For the conservative Egyptians who probably voted for Morsi in the past, the general’s down-to-earth personality carries a lot of appeal. When Morsi picked el-Sissi to replace the previous military leadership, the army chief seemed to be that rare case of a devout senior officer who could be sympathetic — if not outright supportive — of the Brotherhood’s cause.
El-Sissi peppers his speeches with quotations from the Quran and has let it be known that he is a pious, though moderate, Muslim. On Monday, he shed a tear while listening to interim President Adly Mansour cite a moving Quranic verse.
“He’s going to give them ‘Islamism light,'” said Robert Springborg, a Middle East expert from the Naval Postgraduate School in Monterey, Calif. “That’s what they want, and that’s what they are going to get.”
The combination of charm, personality and religious piety is somewhat unique in modern Egyptian political history — even if it appears to be part of an orchestrated campaign.
His sense of justice was on display when a leaked video showed him sternly warning army officers against mistreating troops. His support for a free-market economy was made evident when he said in another clip that he wanted cellphone users to be charged for calls they receive as well as those they make.
El-Sissi even benefited from another leak by a pro-Morsi activist group that was meant to hurt his image.
Showing that he shares a spirituality associated with dreams that is common among Egyptians, he told a newspaper interviewer in comments apparently not intended for publication about two visions he had: In one, he brandished a sword inscribed with an Islamic declaration of faith; in another, he saw himself telling the late Anwar Sadat that he himself would be president one day.
In the long run, however, el-Sissi is not likely to lose his reputation as a military leader with little or no tolerance for criticism.
“The military is known for its incredible hierarchy and giving orders, while politics is supposed to be about give and take,” said Samer Shehata, a Middle East expert at the University of Oklahoma. “Can you imagine someone legitimately criticizing the president in this context?”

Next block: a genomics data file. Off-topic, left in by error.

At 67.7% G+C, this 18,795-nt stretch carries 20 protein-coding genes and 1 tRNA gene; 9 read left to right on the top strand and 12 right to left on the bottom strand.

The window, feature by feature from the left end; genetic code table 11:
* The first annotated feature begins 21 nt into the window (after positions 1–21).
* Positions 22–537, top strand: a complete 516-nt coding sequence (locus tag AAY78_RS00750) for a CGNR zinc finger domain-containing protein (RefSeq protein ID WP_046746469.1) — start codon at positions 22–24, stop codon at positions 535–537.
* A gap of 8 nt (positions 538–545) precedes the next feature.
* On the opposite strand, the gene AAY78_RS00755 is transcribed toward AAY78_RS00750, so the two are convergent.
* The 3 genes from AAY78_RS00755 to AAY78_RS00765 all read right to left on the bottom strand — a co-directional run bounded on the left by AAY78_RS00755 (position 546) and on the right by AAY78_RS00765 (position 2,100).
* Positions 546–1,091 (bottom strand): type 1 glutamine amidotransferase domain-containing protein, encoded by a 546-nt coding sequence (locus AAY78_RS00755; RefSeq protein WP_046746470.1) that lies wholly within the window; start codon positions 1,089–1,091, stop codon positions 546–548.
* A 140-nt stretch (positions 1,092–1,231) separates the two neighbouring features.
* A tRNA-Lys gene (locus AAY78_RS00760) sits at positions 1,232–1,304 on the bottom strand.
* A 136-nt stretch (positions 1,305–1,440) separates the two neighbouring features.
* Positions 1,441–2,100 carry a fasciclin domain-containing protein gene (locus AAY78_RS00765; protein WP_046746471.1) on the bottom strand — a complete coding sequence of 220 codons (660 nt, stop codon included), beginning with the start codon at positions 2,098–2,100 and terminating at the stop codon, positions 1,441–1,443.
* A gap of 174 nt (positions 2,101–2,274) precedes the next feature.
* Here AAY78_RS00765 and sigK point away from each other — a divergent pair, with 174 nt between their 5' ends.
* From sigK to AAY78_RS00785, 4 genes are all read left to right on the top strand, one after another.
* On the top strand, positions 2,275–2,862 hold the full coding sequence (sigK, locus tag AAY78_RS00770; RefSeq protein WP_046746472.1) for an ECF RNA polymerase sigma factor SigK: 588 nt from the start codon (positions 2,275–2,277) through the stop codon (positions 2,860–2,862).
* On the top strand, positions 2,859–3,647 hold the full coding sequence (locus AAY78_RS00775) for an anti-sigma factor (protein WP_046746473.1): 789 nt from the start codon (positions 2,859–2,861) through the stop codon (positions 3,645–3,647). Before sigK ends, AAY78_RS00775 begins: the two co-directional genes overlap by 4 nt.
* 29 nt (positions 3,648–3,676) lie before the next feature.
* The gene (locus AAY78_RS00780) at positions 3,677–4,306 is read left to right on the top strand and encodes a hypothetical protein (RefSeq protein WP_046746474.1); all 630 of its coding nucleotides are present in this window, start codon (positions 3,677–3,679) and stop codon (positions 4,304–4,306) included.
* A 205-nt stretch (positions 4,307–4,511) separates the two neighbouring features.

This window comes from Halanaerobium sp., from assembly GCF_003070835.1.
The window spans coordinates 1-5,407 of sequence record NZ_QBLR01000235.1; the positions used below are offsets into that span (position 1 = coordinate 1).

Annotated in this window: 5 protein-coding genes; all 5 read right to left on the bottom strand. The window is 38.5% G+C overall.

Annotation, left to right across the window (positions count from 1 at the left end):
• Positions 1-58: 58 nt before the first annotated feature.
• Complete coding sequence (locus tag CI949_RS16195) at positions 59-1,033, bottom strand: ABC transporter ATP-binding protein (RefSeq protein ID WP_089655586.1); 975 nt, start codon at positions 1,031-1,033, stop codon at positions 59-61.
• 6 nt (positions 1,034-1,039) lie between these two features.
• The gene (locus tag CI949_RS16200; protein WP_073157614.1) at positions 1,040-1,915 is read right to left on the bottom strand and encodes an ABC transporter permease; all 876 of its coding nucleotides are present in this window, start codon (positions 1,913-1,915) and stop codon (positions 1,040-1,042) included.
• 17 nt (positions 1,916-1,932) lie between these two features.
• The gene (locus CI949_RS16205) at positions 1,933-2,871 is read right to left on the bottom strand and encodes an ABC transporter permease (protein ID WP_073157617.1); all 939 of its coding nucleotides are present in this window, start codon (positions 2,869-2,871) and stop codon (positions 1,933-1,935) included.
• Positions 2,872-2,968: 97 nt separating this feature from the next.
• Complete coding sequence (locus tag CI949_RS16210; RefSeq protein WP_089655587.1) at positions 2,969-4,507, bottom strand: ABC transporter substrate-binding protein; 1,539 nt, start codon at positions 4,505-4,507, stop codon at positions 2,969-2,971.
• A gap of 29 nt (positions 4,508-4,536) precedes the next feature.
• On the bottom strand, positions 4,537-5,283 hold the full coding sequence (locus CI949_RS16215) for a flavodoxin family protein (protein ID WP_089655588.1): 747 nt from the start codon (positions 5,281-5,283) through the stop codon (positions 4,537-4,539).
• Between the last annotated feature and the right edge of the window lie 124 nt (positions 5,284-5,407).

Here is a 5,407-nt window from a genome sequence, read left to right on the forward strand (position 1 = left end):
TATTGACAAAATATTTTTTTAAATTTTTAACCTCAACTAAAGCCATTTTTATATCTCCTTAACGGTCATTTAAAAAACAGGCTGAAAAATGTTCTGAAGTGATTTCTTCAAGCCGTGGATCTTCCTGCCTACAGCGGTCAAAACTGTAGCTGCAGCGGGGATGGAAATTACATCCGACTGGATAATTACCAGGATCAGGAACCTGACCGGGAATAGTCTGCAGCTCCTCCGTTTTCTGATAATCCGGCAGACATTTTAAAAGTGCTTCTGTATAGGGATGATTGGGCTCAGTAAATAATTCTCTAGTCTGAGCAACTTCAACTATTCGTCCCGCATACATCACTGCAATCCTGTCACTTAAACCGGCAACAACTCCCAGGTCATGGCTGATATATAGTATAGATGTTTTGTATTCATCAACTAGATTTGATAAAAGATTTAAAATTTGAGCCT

Government officials and pro-military commentators have suggested that el-Sissi would view the referendum’s passage by a comfortable margin with a decent voter turnout as legitimizing what he has done since July, as well as a signal that the people want him to run for president.
On Thursday, officials said nine out of 10 voters supported the charter. Reports suggested that participation was higher than the one-third that cast ballots in December 2012, when Morsi rammed through a more Islamic constitution and liberals boycotted the referendum.
Despite the fairly liberal nature of the constitution — it was drafted by a 50-member panel dominated by secular figures — el-Sissi’s commitment to freedoms is unclear. Liberal activists say there have been increasingly discouraging signs, from placing stringent conditions on protest and shutting down Islamic TV channels to jailing prominent pro-democracy activists. In this week’s referendum, campaigns for a “no” vote resulted in arrests.
If el-Sissi runs, most observers expect him to win by a landslide, becoming the latest in a line of military men who became president since the monarchy was toppled in the early 1950s. He would be the first from the armed forces to be freely elected.
As president, el-Sissi would face daunting problems: a terrorist campaign by Islamic militants and a veritable insurgency in the Sinai desert; high unemployment; soaring food prices; low worker productivity; rising crime; and a feared reduction in Egypt’s water supply by a dam still under construction on the Nile in Ethiopia.
Behind closed doors in his Defense Ministry office, el-Sissi has been poring over thick files on domestic issues such as education, social services, subsidies and investment, said the insiders, who spoke on condition of anonymity because they were not authorized to discuss the topics. They said a broad plan of action to pull Egypt out of its crisis has been drafted.
A national project was needed to rally the people behind its leadership, just like the construction of the Aswan Dam did in Egypt’s socialist days in the 1960s. Such a project, the insiders said, would most likely be building at least one nuclear reactor to generate electricity. Another project could be the overhaul of overcrowded shantytowns around Cairo, or a free, universal health care system.